Author, Scientist Assist in Tracing Lineage

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Edward Ball is deeply interested in genetic testing to determine family history. Ball discusses his new book The Genetic Strand. Also joining the conversation is Rick Kittles, who helps African-Americans use technology to trace their roots through DNA samples.

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MICHEL MARTIN, host:

I'm Michel Martin and this is TELL ME MORE from NPR News.

We've been talking about stories from around the world. It's kind of a cliche, but kind of true. But in America, just about everybody comes from somewhere else. Now we want to talk about how you can figure out where you come from and if you really want to know.

We start with Edward Ball. He first drew national attention about 10 years ago when he wrote "Slaves in the Family," which recounts the history of slavery on his ancestors' rice plantation in South Carolina and how one of them fathered a child with a slave. Ball is now out with a new book called "The Genetic Strand," which delves even further into his family history, this time through DNA testing of strands of hair he discovered from long-deceased relatives. Edward Ball joins us now to share what he learned about his family, DNA testing and the science behind it all.

Mr. Ball, welcome. Thanks so much for speaking with us.

Mr. EDWARD BALL (Author, "Genetic Strand: Exploring a Family History Through DNA"): It's good to be here.

MARTIN: Now you started with hair that you believe is from your great, great grandfather. But, at first, would you just tell us how you found this treasure trove of DNA?

Mr. BALL: Well, a few years ago, I inherited an antique desk, a 200-year-old secretary it was called. It's an eight-foot tall desk, four-feet wide with a writing surface that flips down and cubby holes for letters. And in the midst of this thing, there was a secret compartment that contained a collection of human hair, and I - it was creepy because the hair was labeled and dated with the dates that it had been cut from the heads of family members 1825, 1830, 1835. And, of course, all of these people were dust in the ground, and it was a bit like finding archaeological remains.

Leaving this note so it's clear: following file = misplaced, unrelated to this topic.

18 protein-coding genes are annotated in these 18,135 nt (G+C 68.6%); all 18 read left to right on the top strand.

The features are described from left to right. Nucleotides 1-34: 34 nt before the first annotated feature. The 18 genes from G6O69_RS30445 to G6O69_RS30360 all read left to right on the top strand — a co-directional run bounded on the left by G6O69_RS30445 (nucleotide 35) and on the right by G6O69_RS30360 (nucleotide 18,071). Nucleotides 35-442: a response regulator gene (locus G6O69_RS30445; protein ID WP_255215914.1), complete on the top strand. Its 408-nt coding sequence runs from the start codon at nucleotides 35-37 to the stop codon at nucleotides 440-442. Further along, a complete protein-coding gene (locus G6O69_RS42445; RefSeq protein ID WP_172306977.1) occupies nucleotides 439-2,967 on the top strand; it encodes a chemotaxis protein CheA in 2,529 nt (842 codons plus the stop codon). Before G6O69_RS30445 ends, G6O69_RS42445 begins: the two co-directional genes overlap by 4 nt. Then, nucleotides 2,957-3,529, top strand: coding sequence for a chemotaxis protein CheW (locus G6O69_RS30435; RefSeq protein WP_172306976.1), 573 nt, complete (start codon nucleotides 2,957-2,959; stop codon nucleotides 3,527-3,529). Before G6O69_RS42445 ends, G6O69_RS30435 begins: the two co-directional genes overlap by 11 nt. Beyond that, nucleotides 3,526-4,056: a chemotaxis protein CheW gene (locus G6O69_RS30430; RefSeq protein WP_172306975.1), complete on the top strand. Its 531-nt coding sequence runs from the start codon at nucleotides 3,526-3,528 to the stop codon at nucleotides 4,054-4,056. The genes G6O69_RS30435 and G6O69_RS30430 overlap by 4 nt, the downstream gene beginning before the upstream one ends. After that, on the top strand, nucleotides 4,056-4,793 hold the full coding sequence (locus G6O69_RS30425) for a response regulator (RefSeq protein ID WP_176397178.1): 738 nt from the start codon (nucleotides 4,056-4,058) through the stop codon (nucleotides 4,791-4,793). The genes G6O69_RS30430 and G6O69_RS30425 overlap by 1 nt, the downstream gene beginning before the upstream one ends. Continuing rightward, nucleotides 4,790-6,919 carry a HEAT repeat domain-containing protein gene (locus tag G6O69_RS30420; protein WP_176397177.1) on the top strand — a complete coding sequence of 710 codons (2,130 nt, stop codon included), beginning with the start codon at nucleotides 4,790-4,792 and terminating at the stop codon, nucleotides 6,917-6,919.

MARTIN: I'm just surprised by it, though, forgive me, maybe it's me. But you almost had like a physical reaction to this. I was just so wondering why you - it's almost like you went ewe! I was just wondering why you think you had such a strong reaction.

Mr. BALL: Well, some of the hair was like the hair of a child the day that you cut it. And I also knew who all of these people were because they were family members, and I had studied their papers and written about their life stories in this book that you mentioned, "Slaves in the Family." And so I had a certain intimacy with their situation. And it was a bit like the door of the past had been thrown open and a group of people had walked in to the room.

MARTIN: How did you decide to pursue the idea of DNA testing?

Mr. BALL: I thought for some time that I would just keep this stuff, you know, in a shoebox. But every week I would read about an archaeologist who had extracted DNA from the remains of a mummy in Peru or someone who had extracted DNA from Neanderthal bones. And it occurred to me, this is extraordinary new science, maybe there's DNA in this hair. And maybe this is the way I can teach myself about DNA - testing - because I know very little about it. And so this was the way it started.

MARTIN: And the book - alternates between chapters where you tell the stories of these folks whose hair you discovered and it alternates with your sort of unraveling of the science of DNA - how it works, how genetic testing actually works. I love it if you would - which is fascinating in itself - but I'd love it if you tell us more about the stories you uncover about some of the folks whose hair you've discovered and what you found out about them. And there are so many in the book I just like you to pick maybe one or two.